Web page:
Shop Talk: Practical Answers for tough business questions.
Question: Have you ever had an employee who just can’t get to work on time? When she was first hired this didn’t seem to be a problem, but gradually there were more and more excuses and drama and now it’s just kind of “normal” for her to be late a few times a week. Occasionally she is late an hour or more but usually it is 10 to 15 minutes. It is so aggravating for me and my other employees not to be able to count on her being on time! Other than this flaw, she is a good employee and customers and co-workers seem to like her. What would you suggest I do?
Answer: I assume you have spoken to her about this and it hasn’t helped. If you haven’t spoken to her, start there. It’s important that she understands how her tardiness creates dysfunction.
We could also spend a long time discussing the psychological reasons why some people are chronically late, but that won’t change the facts. This person is acting in a manner that is not responsible or respectful to you, your store, or other staff members, who have to pick up the slack when she is not present.
Here’s the bottom line: some people are just not able to be on time in their lives. Whatever the underlying reason, it is unlikely that one day she will magically be prompt. You have a couple of choices: one is to continue to accept her tardiness and the other is to let her go.
I truly understand your reluctance to lose a good sales person—good ones are valuable and rare! However, when one person is allowed to arrive when she wants and everyone else has to adhere to the schedule, it can easily create resentment. No matter how much she is liked, the chronically late person is being disrespectful of co-workers, and you are allowing this to continue.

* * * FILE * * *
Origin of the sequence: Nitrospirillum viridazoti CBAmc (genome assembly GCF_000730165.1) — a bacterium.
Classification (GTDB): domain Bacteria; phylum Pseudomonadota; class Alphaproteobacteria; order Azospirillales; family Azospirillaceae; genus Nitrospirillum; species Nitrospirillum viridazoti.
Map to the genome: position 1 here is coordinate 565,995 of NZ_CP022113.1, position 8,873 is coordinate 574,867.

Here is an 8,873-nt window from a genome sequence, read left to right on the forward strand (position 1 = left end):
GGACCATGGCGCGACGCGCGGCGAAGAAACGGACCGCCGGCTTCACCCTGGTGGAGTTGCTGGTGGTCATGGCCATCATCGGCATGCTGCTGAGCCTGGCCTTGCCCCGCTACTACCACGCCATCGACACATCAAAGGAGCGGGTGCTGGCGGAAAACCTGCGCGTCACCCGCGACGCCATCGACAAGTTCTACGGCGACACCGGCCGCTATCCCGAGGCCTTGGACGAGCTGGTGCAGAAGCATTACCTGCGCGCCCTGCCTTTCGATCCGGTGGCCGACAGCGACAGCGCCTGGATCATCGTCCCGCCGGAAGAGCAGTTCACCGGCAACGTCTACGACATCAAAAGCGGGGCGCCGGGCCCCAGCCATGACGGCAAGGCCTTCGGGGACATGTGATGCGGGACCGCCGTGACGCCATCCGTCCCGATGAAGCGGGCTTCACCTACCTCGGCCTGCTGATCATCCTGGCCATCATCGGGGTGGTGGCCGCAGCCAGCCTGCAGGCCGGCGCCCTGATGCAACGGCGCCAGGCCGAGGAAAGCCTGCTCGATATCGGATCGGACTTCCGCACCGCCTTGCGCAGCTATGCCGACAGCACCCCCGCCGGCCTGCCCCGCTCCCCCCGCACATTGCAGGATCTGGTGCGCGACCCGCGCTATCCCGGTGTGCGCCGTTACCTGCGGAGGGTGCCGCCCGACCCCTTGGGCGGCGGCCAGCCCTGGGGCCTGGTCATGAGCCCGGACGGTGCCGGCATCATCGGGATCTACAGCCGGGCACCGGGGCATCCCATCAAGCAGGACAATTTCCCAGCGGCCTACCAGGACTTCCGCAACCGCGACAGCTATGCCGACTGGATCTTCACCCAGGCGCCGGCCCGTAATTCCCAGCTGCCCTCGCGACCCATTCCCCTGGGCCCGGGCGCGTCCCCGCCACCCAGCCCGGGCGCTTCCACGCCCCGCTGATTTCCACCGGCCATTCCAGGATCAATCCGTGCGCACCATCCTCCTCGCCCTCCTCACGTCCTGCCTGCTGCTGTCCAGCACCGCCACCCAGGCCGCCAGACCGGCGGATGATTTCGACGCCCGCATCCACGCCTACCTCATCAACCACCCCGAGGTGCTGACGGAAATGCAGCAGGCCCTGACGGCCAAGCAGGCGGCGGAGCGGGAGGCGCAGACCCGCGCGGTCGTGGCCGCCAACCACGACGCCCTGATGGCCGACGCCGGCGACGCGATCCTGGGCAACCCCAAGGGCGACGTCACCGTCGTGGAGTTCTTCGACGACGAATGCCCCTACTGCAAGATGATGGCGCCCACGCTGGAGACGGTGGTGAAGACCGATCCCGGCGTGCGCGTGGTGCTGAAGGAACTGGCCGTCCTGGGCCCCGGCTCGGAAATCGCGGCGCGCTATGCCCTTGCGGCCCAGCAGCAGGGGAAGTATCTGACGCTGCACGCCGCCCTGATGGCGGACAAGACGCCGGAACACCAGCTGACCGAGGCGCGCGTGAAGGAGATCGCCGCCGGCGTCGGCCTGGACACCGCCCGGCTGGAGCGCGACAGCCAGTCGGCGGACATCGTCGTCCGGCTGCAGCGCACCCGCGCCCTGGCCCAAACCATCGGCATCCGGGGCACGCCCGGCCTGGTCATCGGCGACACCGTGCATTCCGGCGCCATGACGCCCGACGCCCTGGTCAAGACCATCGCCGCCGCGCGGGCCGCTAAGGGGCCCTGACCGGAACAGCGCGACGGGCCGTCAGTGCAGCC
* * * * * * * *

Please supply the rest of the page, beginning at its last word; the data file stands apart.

If you decide you are willing to lose her, I would sit down with her once again, explain that her tardiness cannot continue, and talk about how her behavior negatively affects the store and her co-workers. Make sure you stress how much you appreciate her and want her to stay. Then put the ball in her court. Tell her she can make the decision whether she goes or stays by her actions.
Prior to this meeting, be sure to check the laws in your state with your attorney. This is important to avoid a lawsuit and to be sure you are in compliance. Depending on how long she has worked for you, legal ramifications may occur if you have tolerated this behavior over a long period and suddenly decide to no longer accept it.
When you talk with her, document your discussion and have her sign whatever agreement you come to (e.g., tardiness is unacceptable, period, or no more than two times per month, etc.). Be firm and let her know x`x`she will lose her job if she continues to ignore her schedule. Hopefully, you will be lucky and she will rise to the occasion. If not, you will know that you have done your best and can wish her well in her future endeavors.
First published in Vol. 27 No. 2 of Retailing Insight. © 2013 Continuity Publishing Inc. All rights reserved.